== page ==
The Clinton Herald, Clinton, Iowa

Food & Health

August 20, 2013

Naturally Grown: An alternative label to organic

SCHAGHTICOKE, N.Y. — Justine and Brian Denison say they adhere to all the growing practices required for organic certification, yet if they label their beans and tomatoes “organic” at the farmer’s market, they could face federal charges and $20,000 or more in fines.

Because the Denisons chose not to seek organic certification by the U.S. Department of Agriculture, the Denison Farm, which has been under organic management for more than 20 years, is banned from using that term. So they and hundreds of other small direct-marketing farms across the country have adopted an alternative label: Certified Naturally Grown.

Started by a group of organic farmers in New York’s mid-Hudson Valley as a backlash against federal takeover of the organic program in 2002, Certified Naturally Grown has expanded over the past decade to include more than 700 farms in 47 states, executive director Alice Varon said.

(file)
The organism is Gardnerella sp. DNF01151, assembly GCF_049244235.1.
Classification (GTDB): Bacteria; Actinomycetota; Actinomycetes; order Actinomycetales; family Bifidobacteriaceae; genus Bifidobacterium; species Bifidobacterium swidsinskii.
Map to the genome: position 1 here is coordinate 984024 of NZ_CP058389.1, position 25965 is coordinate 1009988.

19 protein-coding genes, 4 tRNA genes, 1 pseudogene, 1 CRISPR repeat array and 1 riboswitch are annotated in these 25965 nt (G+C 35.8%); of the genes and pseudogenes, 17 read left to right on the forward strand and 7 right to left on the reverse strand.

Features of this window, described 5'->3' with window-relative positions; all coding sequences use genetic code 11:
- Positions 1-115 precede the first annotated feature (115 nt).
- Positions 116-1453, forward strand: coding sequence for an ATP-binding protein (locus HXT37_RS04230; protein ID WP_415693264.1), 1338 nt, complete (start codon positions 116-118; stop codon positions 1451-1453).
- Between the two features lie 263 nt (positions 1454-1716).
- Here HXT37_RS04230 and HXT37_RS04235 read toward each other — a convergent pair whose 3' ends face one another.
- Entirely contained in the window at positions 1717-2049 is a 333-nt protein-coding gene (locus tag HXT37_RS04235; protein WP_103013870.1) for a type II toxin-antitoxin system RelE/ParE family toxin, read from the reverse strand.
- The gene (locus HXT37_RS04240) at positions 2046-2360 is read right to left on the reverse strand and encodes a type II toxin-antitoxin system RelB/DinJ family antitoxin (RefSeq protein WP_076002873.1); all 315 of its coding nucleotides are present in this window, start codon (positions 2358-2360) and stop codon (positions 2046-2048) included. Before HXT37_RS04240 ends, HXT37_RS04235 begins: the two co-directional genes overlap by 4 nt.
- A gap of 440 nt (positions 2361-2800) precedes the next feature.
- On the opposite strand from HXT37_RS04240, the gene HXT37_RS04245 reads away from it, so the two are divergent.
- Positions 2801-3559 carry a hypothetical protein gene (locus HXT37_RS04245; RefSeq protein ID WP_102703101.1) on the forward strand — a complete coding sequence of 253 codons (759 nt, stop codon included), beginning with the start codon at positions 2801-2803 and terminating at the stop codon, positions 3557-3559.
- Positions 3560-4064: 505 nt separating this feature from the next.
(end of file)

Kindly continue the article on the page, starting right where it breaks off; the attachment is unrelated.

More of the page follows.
“Certified Naturally Grown is tailored for direct-market farmers producing food without any synthetic chemicals specifically for their local communities,” Varon said. “It’s a particular niche of the agricultural world. It’s not in direct competition with the national organic program.”

Many small farmers previously certified organic by an independent organization have declined to participate in the federal program. They voice a variety of objections: extensive record-keeping requirements; fees that can amount to 6 percent of a small farm’s gross sales; and philosophical objections to joining a monolithic government-run program that also certifies huge operations that ship produce across the country.

“We have noticed over time that more and more farmers — often, younger farmers — who appear to be following organic practices don’t bother to get certified,” said Jack Kittredge, co-owner of a certified organic farm in Barre, Mass., and editor of “The Natural Farmer,” journal of the Northeast Organic Farming Association. “My major concern is that sometimes, unless you’re certified you’re not even aware of some of the problems,” such as calling livestock organic even though the animals eat feed containing genetically modified crops.

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